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Nokia open up about Symbian

Morning readers, Whatley here, just got this over MSN from a friend of mine at Nokia;

“Hey Whatley, we are buying Symbian and will donate it + S60 to an open source foundation!”

To which my response was a resounding – “Eh?”

You can read the official Nokia press releases here and here

Now, I’m not a developer. I’m ready to admit my knowledge in this area isn’t great. Ewan’s in the Maldives, the rest of the SMSTN Team are (still) sleeping so it’s down to me to make something of this.

Looking around online there is little opinion up yet – however, unsurprisingly, All About Symbian has the news too and Steve Litchfield says that “This is officially HUGE“.

I dropped the news into Twitter just over an hour ago (at the time of publishing) and got few responses back.

One of my followers and all round smart chap, Jof Arnold, emailed over his thoughts, which he’s kindly given me permission to publish here – I for one am interested to find out what this actually means for the industry as a whole and, more importantly, what’s your opinion on this latest Nokia acquistion?


Over to Jof:

“In practice… well, that all depends on Nokia and I couldn’t possibly comment on their track history of OSS projects – cos I have no idea.

In theory? Potentially an awful lot. Compare to the iPhone and you’ll see why. Remember all those people trying to jail-break the iPhone? Those projects were successful because fundamentally the operating system pissed off many people; cut and paste; closed apps; no file explorer. Now, had apple open-sourced it fully you’d have a situation where the masses would be contributing huge amounts of their time into making the iPhone just how they wanted it… all under apple’s approval of course.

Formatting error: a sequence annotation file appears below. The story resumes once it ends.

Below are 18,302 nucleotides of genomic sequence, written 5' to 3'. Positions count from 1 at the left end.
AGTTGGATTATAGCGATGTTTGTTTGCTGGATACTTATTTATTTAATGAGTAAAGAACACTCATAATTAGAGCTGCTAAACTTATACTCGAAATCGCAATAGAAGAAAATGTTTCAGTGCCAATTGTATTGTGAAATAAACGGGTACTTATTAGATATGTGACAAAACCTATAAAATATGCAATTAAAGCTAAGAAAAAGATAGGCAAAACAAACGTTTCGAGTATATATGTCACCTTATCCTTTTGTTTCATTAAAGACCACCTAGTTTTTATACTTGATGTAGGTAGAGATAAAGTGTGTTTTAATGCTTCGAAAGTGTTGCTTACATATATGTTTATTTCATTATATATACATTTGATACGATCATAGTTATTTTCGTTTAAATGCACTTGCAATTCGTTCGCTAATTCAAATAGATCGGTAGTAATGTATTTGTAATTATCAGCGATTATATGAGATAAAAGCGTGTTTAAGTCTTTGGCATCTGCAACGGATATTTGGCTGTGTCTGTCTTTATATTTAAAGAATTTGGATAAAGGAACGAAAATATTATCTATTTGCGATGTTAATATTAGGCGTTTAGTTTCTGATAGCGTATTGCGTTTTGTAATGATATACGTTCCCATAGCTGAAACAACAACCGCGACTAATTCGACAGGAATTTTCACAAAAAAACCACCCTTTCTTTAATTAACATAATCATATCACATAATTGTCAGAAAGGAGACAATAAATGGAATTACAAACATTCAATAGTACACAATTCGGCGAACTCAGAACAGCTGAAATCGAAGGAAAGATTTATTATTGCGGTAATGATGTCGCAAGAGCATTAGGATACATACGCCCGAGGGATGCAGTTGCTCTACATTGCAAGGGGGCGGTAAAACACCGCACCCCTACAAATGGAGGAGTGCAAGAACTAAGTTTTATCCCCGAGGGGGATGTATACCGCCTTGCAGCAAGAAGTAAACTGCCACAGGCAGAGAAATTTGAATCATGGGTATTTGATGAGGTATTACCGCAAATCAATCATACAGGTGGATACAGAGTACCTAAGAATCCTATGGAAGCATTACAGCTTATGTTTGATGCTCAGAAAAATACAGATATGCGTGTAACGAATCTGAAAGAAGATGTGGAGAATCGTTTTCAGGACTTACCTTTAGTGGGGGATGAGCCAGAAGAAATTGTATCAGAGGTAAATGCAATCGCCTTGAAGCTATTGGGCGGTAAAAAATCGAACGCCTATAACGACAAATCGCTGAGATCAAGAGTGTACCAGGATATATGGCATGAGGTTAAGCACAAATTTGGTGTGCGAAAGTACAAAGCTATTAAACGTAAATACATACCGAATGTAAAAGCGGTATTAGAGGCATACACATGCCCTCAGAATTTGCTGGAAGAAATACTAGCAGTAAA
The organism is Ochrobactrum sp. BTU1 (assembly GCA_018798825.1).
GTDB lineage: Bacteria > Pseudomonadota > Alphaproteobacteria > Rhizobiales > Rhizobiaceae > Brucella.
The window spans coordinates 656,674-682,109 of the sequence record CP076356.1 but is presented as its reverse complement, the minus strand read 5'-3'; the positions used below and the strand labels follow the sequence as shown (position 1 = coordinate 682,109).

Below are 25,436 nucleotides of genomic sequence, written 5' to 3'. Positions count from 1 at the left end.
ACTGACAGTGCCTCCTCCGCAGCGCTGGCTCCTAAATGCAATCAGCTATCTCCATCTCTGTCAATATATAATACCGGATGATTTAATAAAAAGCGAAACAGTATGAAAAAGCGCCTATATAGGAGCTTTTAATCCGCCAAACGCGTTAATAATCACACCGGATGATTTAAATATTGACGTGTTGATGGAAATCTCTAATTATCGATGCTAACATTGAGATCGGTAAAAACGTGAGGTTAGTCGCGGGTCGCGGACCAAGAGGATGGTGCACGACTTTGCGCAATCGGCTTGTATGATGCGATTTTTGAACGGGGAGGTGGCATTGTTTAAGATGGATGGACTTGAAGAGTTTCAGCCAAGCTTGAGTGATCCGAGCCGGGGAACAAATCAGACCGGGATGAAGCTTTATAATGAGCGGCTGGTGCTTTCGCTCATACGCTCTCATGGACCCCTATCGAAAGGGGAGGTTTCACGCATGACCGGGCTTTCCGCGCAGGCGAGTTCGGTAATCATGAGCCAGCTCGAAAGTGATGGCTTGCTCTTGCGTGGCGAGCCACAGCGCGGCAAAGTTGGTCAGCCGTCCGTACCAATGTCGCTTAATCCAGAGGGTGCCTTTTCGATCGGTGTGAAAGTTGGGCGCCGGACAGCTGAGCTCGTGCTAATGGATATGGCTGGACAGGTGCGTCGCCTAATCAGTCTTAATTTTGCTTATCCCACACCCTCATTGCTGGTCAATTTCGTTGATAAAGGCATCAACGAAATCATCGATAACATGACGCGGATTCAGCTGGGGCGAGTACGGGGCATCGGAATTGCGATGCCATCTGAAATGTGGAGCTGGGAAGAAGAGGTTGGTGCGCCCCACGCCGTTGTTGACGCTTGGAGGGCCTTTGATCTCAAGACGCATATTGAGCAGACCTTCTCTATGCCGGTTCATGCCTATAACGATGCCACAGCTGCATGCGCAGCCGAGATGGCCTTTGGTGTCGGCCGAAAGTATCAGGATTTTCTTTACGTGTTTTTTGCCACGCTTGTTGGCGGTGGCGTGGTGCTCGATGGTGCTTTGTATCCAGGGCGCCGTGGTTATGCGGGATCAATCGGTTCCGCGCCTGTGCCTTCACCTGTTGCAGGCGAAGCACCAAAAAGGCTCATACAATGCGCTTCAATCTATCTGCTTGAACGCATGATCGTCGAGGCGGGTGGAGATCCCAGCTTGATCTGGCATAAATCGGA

But, apple won’t do that… and developers are annoyed. Which is why any system that allows developed to tinker with the core operating system is going to be attractive to them. All of a sudden, developers haved a connundrum;

  • develop for a locked-down system that is only on 10m handsets yet has a cool app-distribution and revenue-sharing system…. (apple)
  • develop for an open system that has 200m handsets (nokia)
  • develop for some google vapour-ware (android)

Impossible to say what will happen, but developers have always had a soft-spot for Symbian. This is potentially game-changing, but Nokia/Symbian’s got their work cut out; despite all this, Apple is a marketing monster and is hard to resist.”

Jof Arnold


Thanks for those thoughts Jof. There’s a live webcast scheduled in for 11am today.

We’ll have more news, as it breaks.



  1. Hehe, thanks for the links, James. I look forward to seeing what will happen. Here's some other thoughts too:

    One area I definitely don't know about is how they'll distribute the operating system… With ubuntu, it's pretty easy, but this? Are people going to be flashing their phones every week when a new update comes out? Active community projects need a lot of regular updates. Also what is EPL1.0? How tightly tied-down is it? Also, isn't it a bit worrying that only dyed-in-the-wool mobile operators and manufacturers are part of the announcement? Where's the hot new talent? But we're talking years in the future, so who knows anything at this stage… they should have done this a couple of years ago probably… feels like they are in defense mode due to android/apple.